THE MODERATOR: Thank you, Nathan. We'll bring up Ejuan Price for questions.
Q. As a guy who grew up in western Pennsylvania, has been at Pitt for a long time, what is the Penn State game going to mean this year?
EJUAN PRICE: Being a younger guy, I never got to experience the rivalry. But getting the atmosphere from older people, the fans, you can tell it's a big deal we want to put on for the city. Even though we have a game before that we're not overlooking, we're definitely amped up and pumped for that game and ready to show up.
Q. How much does it benefit you as a defensive lineman to practice against the offense you have every day?
EJUAN PRICE: It's definitely an edge for us. I believe we have one of the best offensive lines in the country. Just going against those guys every day, sharpening our tools against them, and vice versa, it's definitely an edge we got to experience that every day. I don't think we'll see one better. Going against that every day is definitely a plus for us.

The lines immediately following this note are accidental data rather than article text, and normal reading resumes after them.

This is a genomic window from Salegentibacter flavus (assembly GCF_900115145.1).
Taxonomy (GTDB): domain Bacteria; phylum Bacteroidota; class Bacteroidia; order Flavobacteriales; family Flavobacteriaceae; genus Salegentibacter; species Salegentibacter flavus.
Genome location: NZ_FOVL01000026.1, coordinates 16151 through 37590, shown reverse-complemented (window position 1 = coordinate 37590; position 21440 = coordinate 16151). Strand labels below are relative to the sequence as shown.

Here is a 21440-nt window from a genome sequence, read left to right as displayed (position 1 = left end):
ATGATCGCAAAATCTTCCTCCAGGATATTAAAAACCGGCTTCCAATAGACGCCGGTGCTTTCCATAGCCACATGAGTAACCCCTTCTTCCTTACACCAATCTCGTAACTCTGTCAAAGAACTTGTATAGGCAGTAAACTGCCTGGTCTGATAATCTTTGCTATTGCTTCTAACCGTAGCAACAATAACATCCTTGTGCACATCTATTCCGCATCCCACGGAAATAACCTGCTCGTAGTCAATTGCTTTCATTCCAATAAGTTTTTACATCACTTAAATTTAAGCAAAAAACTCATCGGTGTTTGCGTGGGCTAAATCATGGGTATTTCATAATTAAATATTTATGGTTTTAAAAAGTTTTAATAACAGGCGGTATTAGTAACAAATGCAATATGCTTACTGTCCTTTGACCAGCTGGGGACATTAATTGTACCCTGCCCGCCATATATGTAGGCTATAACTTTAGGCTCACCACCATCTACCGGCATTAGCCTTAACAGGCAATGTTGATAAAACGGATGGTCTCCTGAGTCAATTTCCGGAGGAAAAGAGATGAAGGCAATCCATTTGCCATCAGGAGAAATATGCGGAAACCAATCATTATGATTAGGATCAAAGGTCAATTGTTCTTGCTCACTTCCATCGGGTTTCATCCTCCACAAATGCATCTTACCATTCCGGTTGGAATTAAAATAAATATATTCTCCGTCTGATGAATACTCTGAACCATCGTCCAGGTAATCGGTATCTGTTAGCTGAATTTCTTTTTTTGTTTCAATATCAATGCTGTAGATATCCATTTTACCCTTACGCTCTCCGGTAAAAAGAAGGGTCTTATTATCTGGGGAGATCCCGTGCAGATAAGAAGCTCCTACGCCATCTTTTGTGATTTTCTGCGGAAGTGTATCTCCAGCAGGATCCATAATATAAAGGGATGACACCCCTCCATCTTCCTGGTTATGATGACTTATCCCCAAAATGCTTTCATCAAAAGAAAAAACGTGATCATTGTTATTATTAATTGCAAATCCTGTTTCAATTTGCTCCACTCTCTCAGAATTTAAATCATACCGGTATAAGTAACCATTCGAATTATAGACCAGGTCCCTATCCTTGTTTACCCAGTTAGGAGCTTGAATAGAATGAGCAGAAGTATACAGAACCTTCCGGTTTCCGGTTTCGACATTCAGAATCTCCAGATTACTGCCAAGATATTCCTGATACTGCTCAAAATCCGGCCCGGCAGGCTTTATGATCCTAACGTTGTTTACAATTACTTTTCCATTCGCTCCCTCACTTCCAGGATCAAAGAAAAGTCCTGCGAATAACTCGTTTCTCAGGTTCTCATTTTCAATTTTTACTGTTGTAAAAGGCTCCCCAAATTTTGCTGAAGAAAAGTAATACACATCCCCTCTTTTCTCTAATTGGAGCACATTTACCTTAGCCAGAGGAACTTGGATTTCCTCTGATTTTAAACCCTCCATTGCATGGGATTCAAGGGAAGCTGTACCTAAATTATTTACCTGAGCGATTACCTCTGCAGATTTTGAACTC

Q. What do you remember about last year's Georgia Tech game, maybe preparations for them again this past spring?
EJUAN PRICE: Definitely when you play Georgia Tech and teams like Georgia Tech and Navy, it's definitely a different experience. They're a one-of-a-kind team. The things they do well, nobody else does.
When you go against a team like that, everything has to change basically. It's not common. It's not a cookie-cutter system. Practice is different. You're getting cut a lot, knees is hurting, legs is hurting. You have to prepare and be sound.
One minute someone makes a mistake, that's 20 or 30 yards on their end. You definitely have to be more disciplined when you see those guys.
Q. Take a look at your versatility, just speaking on yourself on the defensive line, as well as how you define the line as a whole going into this season.
EJUAN PRICE: I think we have a relatively fast group this year. We have a lot of speed on the defensive line, we have guys like Tyrique Jarett, 340-pounder you can't move. I think we have a lot of character, a big tool shed. We have a lot of versatility against our guys that I think we'll be a problem in the end.